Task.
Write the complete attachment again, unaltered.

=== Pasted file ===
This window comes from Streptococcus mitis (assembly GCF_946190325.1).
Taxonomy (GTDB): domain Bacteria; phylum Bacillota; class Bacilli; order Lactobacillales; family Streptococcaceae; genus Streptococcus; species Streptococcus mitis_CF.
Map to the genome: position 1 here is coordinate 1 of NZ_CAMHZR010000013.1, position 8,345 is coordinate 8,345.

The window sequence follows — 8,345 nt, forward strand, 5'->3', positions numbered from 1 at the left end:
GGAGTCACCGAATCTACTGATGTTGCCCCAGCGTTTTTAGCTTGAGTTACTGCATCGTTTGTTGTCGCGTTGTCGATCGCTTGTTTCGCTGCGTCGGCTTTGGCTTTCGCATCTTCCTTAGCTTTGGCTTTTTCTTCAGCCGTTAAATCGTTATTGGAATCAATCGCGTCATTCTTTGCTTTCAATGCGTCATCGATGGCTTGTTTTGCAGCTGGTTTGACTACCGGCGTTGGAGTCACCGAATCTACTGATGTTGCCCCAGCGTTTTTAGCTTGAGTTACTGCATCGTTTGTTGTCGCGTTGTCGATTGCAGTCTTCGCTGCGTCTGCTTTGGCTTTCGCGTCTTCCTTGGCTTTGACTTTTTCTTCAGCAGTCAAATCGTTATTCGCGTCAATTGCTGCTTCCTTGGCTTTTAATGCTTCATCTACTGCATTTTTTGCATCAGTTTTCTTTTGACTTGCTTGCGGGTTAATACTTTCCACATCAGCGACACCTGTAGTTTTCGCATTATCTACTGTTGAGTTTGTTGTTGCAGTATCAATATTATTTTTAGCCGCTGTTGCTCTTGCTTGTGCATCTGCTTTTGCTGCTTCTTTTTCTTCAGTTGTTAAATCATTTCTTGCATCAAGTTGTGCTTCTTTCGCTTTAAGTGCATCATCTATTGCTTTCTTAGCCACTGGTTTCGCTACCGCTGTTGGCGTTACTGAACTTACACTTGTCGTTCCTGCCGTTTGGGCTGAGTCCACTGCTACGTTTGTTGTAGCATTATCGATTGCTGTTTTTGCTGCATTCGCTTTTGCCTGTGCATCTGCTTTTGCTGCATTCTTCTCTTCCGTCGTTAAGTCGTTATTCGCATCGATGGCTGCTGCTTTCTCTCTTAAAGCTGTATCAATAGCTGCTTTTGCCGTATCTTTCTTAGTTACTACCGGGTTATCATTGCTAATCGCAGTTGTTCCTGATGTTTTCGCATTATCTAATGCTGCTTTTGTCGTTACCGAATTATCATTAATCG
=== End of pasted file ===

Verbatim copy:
This window comes from Streptococcus mitis (assembly GCF_946190325.1).
Taxonomy (GTDB): domain Bacteria; phylum Bacillota; class Bacilli; order Lactobacillales; family Streptococcaceae; genus Streptococcus; species Streptococcus mitis_CF.
Map to the genome: position 1 here is coordinate 1 of NZ_CAMHZR010000013.1, position 8,345 is coordinate 8,345.

The window sequence follows — 8,345 nt, forward strand, 5'->3', positions numbered from 1 at the left end:
GGAGTCACCGAATCTACTGATGTTGCCCCAGCGTTTTTAGCTTGAGTTACTGCATCGTTTGTTGTCGCGTTGTCGATCGCTTGTTTCGCTGCGTCGGCTTTGGCTTTCGCATCTTCCTTAGCTTTGGCTTTTTCTTCAGCCGTTAAATCGTTATTGGAATCAATCGCGTCATTCTTTGCTTTCAATGCGTCATCGATGGCTTGTTTTGCAGCTGGTTTGACTACCGGCGTTGGAGTCACCGAATCTACTGATGTTGCCCCAGCGTTTTTAGCTTGAGTTACTGCATCGTTTGTTGTCGCGTTGTCGATTGCAGTCTTCGCTGCGTCTGCTTTGGCTTTCGCGTCTTCCTTGGCTTTGACTTTTTCTTCAGCAGTCAAATCGTTATTCGCGTCAATTGCTGCTTCCTTGGCTTTTAATGCTTCATCTACTGCATTTTTTGCATCAGTTTTCTTTTGACTTGCTTGCGGGTTAATACTTTCCACATCAGCGACACCTGTAGTTTTCGCATTATCTACTGTTGAGTTTGTTGTTGCAGTATCAATATTATTTTTAGCCGCTGTTGCTCTTGCTTGTGCATCTGCTTTTGCTGCTTCTTTTTCTTCAGTTGTTAAATCATTTCTTGCATCAAGTTGTGCTTCTTTCGCTTTAAGTGCATCATCTATTGCTTTCTTAGCCACTGGTTTCGCTACCGCTGTTGGCGTTACTGAACTTACACTTGTCGTTCCTGCCGTTTGGGCTGAGTCCACTGCTACGTTTGTTGTAGCATTATCGATTGCTGTTTTTGCTGCATTCGCTTTTGCCTGTGCATCTGCTTTTGCTGCATTCTTCTCTTCCGTCGTTAAGTCGTTATTCGCATCGATGGCTGCTGCTTTCTCTCTTAAAGCTGTATCAATAGCTGCTTTTGCCGTATCTTTCTTAGTTACTACCGGGTTATCATTGCTAATCGCAGTTGTTCCTGATGTTTTCGCATTATCTAATGCTGCTTTTGTCGTTACCGAATTATCATTAATCG